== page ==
The Centers for Medicare and Medicaid Services (“CMS”) recently issued on June 8, 2008 an advisory opinion in which CMS addressed whether a proposed physician ownership in a diagnostic center complies with the rural provider exception to the Stark Law. CMS concluded that the facts of the proposed physician ownership in the diagnostic center would satisfy the rural provider exception, but CMS also cautioned that meeting the elements of the rural provider exception is an ongoing requirement and must be continuously satisfied during the period of a physician’s ownership interest.
The rural provider exception applies to designated health services described in the Stark Law furnished in a rural area by an entity if substantially all of the designated health services furnished by the entity are furnished to individuals residing in a rural area. The terms “substantially all” have been interpreted by CMS to mean not less than 75% of the designated health services (e.g., radiology services, clinical laboratory services) that an entity furnishes to residents of a rural area. A rural area for purposes of the Stark Law is an area that is not an urban area as a Metropolitan Statistical Area (“MSA”) or a New England County Metropolitan Area.
Several physicians who are, or intend to become owners of a diagnostic center (“Diagnostic Center”) which provides various services, including physician consultations and ancillary services such as clinical laboratory and diagnostic radiology services, request this advisory opinion from CMS. Many of the physician owners of the Diagnostic Center have made, and will continue to make, referrals of Medicare patients to the Center for such services.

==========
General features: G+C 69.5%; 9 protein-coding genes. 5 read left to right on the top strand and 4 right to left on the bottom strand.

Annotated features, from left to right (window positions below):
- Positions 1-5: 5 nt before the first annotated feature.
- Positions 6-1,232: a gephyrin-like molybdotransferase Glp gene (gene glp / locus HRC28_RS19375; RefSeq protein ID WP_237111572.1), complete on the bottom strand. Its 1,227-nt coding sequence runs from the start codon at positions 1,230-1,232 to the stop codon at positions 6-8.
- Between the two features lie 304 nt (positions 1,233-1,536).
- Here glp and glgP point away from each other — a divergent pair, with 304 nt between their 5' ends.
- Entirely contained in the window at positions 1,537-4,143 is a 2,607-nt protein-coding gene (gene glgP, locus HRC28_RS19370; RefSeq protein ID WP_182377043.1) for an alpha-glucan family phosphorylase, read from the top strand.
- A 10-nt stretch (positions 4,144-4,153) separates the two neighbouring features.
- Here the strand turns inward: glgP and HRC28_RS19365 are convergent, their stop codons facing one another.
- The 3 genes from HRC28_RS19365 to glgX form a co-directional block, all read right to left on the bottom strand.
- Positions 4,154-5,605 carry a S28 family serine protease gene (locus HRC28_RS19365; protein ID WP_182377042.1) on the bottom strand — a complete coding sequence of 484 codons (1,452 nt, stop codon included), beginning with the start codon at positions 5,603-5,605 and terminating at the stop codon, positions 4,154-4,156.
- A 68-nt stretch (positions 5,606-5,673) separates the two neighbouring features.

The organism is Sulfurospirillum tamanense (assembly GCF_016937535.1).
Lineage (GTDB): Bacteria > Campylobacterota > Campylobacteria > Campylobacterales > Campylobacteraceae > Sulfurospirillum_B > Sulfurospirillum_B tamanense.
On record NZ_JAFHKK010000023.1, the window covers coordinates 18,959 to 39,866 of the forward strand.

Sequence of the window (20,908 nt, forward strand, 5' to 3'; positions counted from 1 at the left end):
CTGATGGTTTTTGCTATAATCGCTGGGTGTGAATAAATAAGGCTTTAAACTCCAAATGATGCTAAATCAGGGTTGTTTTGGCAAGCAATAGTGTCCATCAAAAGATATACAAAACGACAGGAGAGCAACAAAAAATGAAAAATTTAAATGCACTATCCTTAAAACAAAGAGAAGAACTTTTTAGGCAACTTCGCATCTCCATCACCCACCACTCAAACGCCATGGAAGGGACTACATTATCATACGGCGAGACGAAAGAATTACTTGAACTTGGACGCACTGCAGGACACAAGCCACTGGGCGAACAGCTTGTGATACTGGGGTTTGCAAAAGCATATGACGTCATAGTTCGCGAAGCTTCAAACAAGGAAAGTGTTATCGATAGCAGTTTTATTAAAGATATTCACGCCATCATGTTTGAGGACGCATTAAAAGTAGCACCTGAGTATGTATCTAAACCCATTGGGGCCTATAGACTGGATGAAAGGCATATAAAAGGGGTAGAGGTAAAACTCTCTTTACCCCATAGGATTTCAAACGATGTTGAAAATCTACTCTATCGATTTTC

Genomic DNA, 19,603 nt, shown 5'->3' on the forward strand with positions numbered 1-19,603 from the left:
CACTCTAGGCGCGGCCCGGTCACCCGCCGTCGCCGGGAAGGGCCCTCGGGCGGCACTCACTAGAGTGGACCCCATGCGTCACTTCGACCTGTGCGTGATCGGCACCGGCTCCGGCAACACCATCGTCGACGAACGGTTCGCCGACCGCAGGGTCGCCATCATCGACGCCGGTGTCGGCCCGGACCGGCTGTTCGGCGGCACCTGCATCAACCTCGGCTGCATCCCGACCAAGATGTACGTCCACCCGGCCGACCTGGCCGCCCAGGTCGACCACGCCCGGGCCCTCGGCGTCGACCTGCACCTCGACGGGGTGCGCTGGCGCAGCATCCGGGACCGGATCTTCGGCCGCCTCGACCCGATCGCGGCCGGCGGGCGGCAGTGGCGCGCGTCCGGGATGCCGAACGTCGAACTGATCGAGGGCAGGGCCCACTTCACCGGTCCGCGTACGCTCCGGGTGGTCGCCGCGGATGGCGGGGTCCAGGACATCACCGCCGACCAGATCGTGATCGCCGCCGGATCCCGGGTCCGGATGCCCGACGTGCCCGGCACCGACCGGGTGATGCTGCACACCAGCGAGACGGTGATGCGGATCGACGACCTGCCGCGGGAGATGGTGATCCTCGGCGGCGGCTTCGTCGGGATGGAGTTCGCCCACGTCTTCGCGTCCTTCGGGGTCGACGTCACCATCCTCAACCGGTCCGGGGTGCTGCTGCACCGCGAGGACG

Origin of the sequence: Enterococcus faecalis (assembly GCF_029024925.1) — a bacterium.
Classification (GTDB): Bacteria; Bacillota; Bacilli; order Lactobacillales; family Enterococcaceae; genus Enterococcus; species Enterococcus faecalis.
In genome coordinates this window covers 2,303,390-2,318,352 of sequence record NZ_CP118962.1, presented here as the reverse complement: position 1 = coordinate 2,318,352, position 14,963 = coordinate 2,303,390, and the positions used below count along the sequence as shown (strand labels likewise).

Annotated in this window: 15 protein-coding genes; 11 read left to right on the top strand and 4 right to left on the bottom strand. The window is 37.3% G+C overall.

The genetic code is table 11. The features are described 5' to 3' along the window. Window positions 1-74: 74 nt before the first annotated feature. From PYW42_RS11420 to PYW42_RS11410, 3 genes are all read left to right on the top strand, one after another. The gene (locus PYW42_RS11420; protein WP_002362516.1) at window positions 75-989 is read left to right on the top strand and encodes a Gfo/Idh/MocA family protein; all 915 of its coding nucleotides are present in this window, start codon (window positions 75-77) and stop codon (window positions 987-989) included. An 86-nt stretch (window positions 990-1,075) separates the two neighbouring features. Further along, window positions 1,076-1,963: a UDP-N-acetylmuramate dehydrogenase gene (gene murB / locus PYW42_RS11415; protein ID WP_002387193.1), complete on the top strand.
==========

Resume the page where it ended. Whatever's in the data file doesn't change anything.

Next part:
The physicians certified that all designated health services performed at the Center since its inception have been, and will continue to be, furnished outside a Metropolitan Statistical Area (MSA). Additionally, the requestors certified that, on an annual basis, at least 75% of the designated health services provided at the Diagnostic Center have been, and will continue to be, furnished to individuals residing outside of a MSA.
CMS noted that the rural provider exception applies only to ownership or investment interests in entities that provide designated health services and not to compensation arrangements with such entities. CMS concluded that physicians’ ownership in the Diagnostic Center satisfied the rural provider exception of the Stark Law. It is important to note CMS’ emphasis on the fact that the two primary elements of the rural provider exception are ongoing requirements. CMS further noted that if the Diagnostic Center ever fails in the future to maintain compliance with either or both requirements, the rural provider exception would no longer apply.